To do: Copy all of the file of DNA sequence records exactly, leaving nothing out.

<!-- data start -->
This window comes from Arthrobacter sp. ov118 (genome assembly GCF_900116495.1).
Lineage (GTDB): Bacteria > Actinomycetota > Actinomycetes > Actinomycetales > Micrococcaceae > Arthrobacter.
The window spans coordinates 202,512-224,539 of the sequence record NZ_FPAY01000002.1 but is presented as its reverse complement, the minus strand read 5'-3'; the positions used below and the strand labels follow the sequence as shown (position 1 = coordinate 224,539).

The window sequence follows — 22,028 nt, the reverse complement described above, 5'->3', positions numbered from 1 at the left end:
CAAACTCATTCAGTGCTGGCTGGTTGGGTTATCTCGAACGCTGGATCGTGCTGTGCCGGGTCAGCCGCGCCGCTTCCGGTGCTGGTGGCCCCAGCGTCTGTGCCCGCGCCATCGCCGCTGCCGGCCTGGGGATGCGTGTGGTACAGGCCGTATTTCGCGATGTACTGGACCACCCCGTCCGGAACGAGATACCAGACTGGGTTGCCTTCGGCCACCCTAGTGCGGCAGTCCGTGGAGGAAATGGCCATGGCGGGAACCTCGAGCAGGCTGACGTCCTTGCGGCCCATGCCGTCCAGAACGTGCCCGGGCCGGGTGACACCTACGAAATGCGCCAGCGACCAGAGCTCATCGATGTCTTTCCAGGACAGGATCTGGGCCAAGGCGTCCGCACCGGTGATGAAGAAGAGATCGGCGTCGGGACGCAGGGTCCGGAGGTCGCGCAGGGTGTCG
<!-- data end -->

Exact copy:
This window comes from Arthrobacter sp. ov118 (genome assembly GCF_900116495.1).
Lineage (GTDB): Bacteria > Actinomycetota > Actinomycetes > Actinomycetales > Micrococcaceae > Arthrobacter.
The window spans coordinates 202,512-224,539 of the sequence record NZ_FPAY01000002.1 but is presented as its reverse complement, the minus strand read 5'-3'; the positions used below and the strand labels follow the sequence as shown (position 1 = coordinate 224,539).

The window sequence follows — 22,028 nt, the reverse complement described above, 5'->3', positions numbered from 1 at the left end:
CAAACTCATTCAGTGCTGGCTGGTTGGGTTATCTCGAACGCTGGATCGTGCTGTGCCGGGTCAGCCGCGCCGCTTCCGGTGCTGGTGGCCCCAGCGTCTGTGCCCGCGCCATCGCCGCTGCCGGCCTGGGGATGCGTGTGGTACAGGCCGTATTTCGCGATGTACTGGACCACCCCGTCCGGAACGAGATACCAGACTGGGTTGCCTTCGGCCACCCTAGTGCGGCAGTCCGTGGAGGAAATGGCCATGGCGGGAACCTCGAGCAGGCTGACGTCCTTGCGGCCCATGCCGTCCAGAACGTGCCCGGGCCGGGTGACACCTACGAAATGCGCCAGCGACCAGAGCTCATCGATGTCTTTCCAGGACAGGATCTGGGCCAAGGCGTCCGCACCGGTGATGAAGAAGAGATCGGCGTCGGGACGCAGGGTCCGGAGGTCGCGCAGGGTGTCG